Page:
Archive for the ‘Politics’ Category

Friday past marked Holocaust Memorial Day in the UK, and the International Holocaust Memorial Day across the globe. Each year people come together, from across religious and cultural divides to remember the genocides that have scarred humanity deeply and irrevocably.


Many moving commemorative events have taken place; some have been very public events, whilst others have been very private.  I watched Auschwitz survivors gather at the former camp in Poland on the 72nd anniversary of its liberation, and I marvelled at the stoicism and dignity of those elderly survivors.  Having visited Auschwitz several years ago – an experience that I will never forget – I simply cannot understand why seemingly ordinary people can inflict such horrors upon their fellow human beings.  But then darkness and unfathomable cruelty are part of our collective human nature; for those that committed such atrocities, I am reminded of Proverbs 6:18 where it is written that there are those with ‘a heart that devises wicked plans, feet that run rapidly to evil’.

We now know the staggering statistics for the Holocaust, where six million Jewish men, women and children were murdered in ghettos, mass-shootings, in forced work camps and extermination camps. The scale of the suffering was, and still is, incomprehensible.

There were other groups of people that were persecuted and murdered by the Nazis.  Consider political opponents, priests, ministers, Jehovah’s Witnesses, Gypsy people, Slavic people and gay people amongst others.  But there is one group that is sometimes overlooked: the mentally ill.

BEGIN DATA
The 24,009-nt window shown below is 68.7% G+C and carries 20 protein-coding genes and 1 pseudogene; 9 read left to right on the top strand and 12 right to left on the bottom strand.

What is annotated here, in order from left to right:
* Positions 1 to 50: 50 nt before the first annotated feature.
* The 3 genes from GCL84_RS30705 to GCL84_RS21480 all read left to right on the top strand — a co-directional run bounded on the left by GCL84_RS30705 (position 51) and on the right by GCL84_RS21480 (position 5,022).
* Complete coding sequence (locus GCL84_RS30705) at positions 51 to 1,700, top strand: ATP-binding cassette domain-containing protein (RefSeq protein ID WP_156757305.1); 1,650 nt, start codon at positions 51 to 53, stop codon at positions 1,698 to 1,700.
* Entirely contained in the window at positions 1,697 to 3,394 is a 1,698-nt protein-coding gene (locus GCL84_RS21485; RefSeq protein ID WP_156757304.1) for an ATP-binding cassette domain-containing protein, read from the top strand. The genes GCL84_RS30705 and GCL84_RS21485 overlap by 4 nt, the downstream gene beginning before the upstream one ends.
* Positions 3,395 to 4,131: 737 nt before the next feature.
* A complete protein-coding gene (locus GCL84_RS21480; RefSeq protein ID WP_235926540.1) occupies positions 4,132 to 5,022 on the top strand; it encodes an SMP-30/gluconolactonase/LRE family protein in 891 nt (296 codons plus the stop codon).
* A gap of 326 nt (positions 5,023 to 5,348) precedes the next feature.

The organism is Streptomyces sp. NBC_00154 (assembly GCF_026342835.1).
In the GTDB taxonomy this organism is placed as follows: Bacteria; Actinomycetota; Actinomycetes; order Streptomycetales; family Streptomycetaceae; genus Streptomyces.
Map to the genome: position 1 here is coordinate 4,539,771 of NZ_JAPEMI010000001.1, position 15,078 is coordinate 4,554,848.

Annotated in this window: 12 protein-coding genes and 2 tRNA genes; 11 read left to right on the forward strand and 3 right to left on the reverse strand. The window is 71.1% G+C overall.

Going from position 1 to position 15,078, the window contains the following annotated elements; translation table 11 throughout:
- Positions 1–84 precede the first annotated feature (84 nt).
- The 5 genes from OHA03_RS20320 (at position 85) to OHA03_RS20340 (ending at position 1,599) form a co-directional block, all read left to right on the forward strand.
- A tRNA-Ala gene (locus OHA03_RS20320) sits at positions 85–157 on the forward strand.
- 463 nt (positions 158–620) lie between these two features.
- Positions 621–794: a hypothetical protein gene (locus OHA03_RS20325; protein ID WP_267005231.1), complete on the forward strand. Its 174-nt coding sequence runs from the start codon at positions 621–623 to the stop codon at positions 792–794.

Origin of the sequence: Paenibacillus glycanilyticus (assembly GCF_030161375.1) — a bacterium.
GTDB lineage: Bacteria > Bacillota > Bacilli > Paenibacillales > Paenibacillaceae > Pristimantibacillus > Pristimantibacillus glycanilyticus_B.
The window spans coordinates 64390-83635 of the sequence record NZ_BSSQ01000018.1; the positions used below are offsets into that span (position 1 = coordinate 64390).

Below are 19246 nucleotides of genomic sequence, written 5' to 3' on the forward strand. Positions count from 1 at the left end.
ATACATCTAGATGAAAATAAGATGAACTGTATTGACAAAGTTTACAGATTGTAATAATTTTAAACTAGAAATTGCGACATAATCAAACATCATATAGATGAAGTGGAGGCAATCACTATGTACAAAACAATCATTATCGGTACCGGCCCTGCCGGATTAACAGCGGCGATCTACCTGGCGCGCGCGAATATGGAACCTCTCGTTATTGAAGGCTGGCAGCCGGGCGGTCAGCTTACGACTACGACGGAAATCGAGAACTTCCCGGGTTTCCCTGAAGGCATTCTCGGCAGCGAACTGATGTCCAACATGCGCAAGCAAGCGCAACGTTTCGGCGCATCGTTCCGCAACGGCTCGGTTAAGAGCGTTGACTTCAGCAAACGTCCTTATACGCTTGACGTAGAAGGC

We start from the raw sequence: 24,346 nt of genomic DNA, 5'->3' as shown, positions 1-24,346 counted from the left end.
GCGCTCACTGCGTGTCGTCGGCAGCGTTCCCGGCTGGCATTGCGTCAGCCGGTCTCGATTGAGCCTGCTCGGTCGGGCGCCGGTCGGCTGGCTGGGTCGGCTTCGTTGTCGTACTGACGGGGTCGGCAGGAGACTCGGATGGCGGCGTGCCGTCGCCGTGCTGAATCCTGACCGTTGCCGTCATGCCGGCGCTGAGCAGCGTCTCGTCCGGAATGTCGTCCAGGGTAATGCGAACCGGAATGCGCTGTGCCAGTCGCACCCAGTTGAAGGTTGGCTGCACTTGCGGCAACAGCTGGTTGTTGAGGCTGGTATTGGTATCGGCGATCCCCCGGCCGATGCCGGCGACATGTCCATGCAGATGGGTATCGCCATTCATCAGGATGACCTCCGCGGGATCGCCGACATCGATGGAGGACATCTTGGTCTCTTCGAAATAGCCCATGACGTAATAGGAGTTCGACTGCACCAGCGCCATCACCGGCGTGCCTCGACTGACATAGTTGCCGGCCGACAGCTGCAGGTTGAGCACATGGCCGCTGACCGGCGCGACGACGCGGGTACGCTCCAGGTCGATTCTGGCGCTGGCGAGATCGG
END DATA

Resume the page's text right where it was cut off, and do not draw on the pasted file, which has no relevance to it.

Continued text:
The Mental Health Foundation website published a powerful article to remind us that those with psychiatric conditions were deemed, in that most egregious of phrases, to be ‘life unworthy of life.’  The prevailing eugenic ideology in Nazi circles was driven by defective science and woeful ignorance.  The consequence of this was that an estimated quarter of a million people living with varying degrees of mental illness were murdered. That few people spoke up against this outrageous programme is chilling.

As we reflect on the voiceless and the persecuted, the question of speaking up and speaking out against injustice comes to mind.  As the Holocaust Survivor and Author Elie Wisel once wrote: ‘There may be times when we are powerless to prevent injustice, but there must never be a time when we fail to protest’. This maxim is applicable today as it was before and during the Holocaust. Our world does not want for examples of injustice and persecution; it is therefore our duty as Christians to raise our voices, to challenge and cajole, and to remain informed and vigilant as to what is going on, on our doorsteps and in the world around us.